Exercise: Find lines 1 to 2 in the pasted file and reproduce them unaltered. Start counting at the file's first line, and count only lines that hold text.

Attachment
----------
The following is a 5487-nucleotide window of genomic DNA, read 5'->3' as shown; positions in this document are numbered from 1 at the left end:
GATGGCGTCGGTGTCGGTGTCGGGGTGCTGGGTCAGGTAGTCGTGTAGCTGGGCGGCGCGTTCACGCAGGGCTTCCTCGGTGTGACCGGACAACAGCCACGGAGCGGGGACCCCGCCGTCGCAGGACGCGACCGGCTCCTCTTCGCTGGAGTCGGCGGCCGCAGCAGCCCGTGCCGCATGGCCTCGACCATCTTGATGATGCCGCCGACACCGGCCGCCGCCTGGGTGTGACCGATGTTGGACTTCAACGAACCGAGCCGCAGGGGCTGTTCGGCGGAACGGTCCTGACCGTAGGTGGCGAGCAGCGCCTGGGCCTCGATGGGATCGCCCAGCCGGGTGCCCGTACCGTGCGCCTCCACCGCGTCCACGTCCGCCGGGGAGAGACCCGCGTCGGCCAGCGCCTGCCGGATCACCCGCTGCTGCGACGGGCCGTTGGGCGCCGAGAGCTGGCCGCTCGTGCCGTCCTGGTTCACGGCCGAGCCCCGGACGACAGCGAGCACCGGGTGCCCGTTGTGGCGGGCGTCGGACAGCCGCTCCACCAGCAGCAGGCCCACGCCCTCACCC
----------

The following is a 5487-nucleotide window of genomic DNA, read 5'->3' as shown; positions in this document are numbered from 1 at the left end:
GATGGCGTCGGTGTCGGTGTCGGGGTGCTGGGTCAGGTAGTCGTGTAGCTGGGCGGCGCGTTCACGCAGGGCTTCCTCGGTGTGACCGGACAACAGCCACGGAGCGGGGACCCCGCCGTCGCAGGACGCGACCGGCTCCTCTTCGCTGGAGTCGGCGGCCGCAGCAGCCCGTGCCGCATGGCCTCGACCATCTTGATGATGCCGCCGACACCGGCCGCCGCCTGGGTGTGACCGATGTTGGACTTCAACGAACCGAGCCGCAGGGGCTGTTCGGCGGAACGGTCCTGACCGTAGGTGGCGAGCAGCGCCTGGGCCTCGATGGGATCGCCCAGCCGGGTGCCCGTACCGTGCGCCTCCACCGCGTCCACGTCCGCCGGGGAGAGACCCGCGTCGGCCAGCGCCTGCCGGATCACCCGCTGCTGCGACGGGCCGTTGGGCGCCGAGAGCTGGCCGCTCGTGCCGTCCTGGTTCACGGCCGAGCCCCGGACGACAGCGAGCACCGGGTGCCCGTTGTGGCGGGCGTCGGACAGCCGCTCCACCAGCAGCAGGCCCACGCCCTCACCC